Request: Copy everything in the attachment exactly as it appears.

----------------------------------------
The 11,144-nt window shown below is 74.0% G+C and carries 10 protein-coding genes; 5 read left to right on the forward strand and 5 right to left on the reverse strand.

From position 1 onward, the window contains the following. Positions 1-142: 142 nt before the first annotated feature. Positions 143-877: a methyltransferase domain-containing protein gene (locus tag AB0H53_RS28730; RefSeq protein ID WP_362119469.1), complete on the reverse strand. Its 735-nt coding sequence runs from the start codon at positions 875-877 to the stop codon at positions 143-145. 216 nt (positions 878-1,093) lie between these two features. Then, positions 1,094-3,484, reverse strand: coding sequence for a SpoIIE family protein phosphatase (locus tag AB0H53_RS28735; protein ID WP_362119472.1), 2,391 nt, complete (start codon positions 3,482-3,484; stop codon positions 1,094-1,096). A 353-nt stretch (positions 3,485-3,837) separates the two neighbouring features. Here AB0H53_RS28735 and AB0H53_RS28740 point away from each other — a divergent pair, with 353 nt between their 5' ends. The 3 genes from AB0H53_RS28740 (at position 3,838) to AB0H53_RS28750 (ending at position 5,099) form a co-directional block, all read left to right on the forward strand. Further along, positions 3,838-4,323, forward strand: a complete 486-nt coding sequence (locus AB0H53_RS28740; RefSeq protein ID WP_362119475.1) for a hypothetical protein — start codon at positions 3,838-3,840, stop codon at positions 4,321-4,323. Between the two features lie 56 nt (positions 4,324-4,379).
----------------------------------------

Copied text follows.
The 11,144-nt window shown below is 74.0% G+C and carries 10 protein-coding genes; 5 read left to right on the forward strand and 5 right to left on the reverse strand.

From position 1 onward, the window contains the following. Positions 1-142: 142 nt before the first annotated feature. Positions 143-877: a methyltransferase domain-containing protein gene (locus tag AB0H53_RS28730; RefSeq protein ID WP_362119469.1), complete on the reverse strand. Its 735-nt coding sequence runs from the start codon at positions 875-877 to the stop codon at positions 143-145. 216 nt (positions 878-1,093) lie between these two features. Then, positions 1,094-3,484, reverse strand: coding sequence for a SpoIIE family protein phosphatase (locus tag AB0H53_RS28735; protein ID WP_362119472.1), 2,391 nt, complete (start codon positions 3,482-3,484; stop codon positions 1,094-1,096). A 353-nt stretch (positions 3,485-3,837) separates the two neighbouring features. Here AB0H53_RS28735 and AB0H53_RS28740 point away from each other — a divergent pair, with 353 nt between their 5' ends. The 3 genes from AB0H53_RS28740 (at position 3,838) to AB0H53_RS28750 (ending at position 5,099) form a co-directional block, all read left to right on the forward strand. Further along, positions 3,838-4,323, forward strand: a complete 486-nt coding sequence (locus AB0H53_RS28740; RefSeq protein ID WP_362119475.1) for a hypothetical protein — start codon at positions 3,838-3,840, stop codon at positions 4,321-4,323. Between the two features lie 56 nt (positions 4,324-4,379).